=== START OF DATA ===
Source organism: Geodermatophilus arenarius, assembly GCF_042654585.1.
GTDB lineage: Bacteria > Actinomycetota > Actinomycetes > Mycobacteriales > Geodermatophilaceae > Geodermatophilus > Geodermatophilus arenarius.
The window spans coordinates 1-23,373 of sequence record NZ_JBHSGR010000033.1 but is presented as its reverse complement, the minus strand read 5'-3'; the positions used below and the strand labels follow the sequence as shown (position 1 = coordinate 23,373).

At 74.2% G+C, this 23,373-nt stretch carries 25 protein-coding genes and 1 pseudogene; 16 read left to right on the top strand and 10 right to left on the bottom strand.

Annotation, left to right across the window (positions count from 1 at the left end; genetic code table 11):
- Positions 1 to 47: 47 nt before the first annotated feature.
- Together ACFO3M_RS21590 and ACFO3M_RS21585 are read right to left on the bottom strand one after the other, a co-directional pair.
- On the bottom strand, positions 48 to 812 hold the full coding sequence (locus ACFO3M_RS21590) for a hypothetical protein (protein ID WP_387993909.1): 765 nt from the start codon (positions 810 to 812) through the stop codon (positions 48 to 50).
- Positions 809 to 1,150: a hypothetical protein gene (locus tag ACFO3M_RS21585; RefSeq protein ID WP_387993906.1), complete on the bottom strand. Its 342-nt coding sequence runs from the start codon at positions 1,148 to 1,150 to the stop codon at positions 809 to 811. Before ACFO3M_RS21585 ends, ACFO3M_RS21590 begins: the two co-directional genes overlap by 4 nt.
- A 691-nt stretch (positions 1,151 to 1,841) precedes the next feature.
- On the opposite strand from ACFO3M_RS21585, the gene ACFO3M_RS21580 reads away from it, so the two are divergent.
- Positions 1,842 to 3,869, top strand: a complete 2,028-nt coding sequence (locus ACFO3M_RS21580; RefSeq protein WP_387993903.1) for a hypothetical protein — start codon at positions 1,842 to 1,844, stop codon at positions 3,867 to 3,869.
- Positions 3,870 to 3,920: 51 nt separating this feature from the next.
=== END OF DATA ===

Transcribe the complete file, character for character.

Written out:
Source organism: Geodermatophilus arenarius, assembly GCF_042654585.1.
GTDB lineage: Bacteria > Actinomycetota > Actinomycetes > Mycobacteriales > Geodermatophilaceae > Geodermatophilus > Geodermatophilus arenarius.
The window spans coordinates 1-23,373 of sequence record NZ_JBHSGR010000033.1 but is presented as its reverse complement, the minus strand read 5'-3'; the positions used below and the strand labels follow the sequence as shown (position 1 = coordinate 23,373).

At 74.2% G+C, this 23,373-nt stretch carries 25 protein-coding genes and 1 pseudogene; 16 read left to right on the top strand and 10 right to left on the bottom strand.

Annotation, left to right across the window (positions count from 1 at the left end; genetic code table 11):
- Positions 1 to 47: 47 nt before the first annotated feature.
- Together ACFO3M_RS21590 and ACFO3M_RS21585 are read right to left on the bottom strand one after the other, a co-directional pair.
- On the bottom strand, positions 48 to 812 hold the full coding sequence (locus ACFO3M_RS21590) for a hypothetical protein (protein ID WP_387993909.1): 765 nt from the start codon (positions 810 to 812) through the stop codon (positions 48 to 50).
- Positions 809 to 1,150: a hypothetical protein gene (locus tag ACFO3M_RS21585; RefSeq protein ID WP_387993906.1), complete on the bottom strand. Its 342-nt coding sequence runs from the start codon at positions 1,148 to 1,150 to the stop codon at positions 809 to 811. Before ACFO3M_RS21585 ends, ACFO3M_RS21590 begins: the two co-directional genes overlap by 4 nt.
- A 691-nt stretch (positions 1,151 to 1,841) precedes the next feature.
- On the opposite strand from ACFO3M_RS21585, the gene ACFO3M_RS21580 reads away from it, so the two are divergent.
- Positions 1,842 to 3,869, top strand: a complete 2,028-nt coding sequence (locus ACFO3M_RS21580; RefSeq protein WP_387993903.1) for a hypothetical protein — start codon at positions 1,842 to 1,844, stop codon at positions 3,867 to 3,869.
- Positions 3,870 to 3,920: 51 nt separating this feature from the next.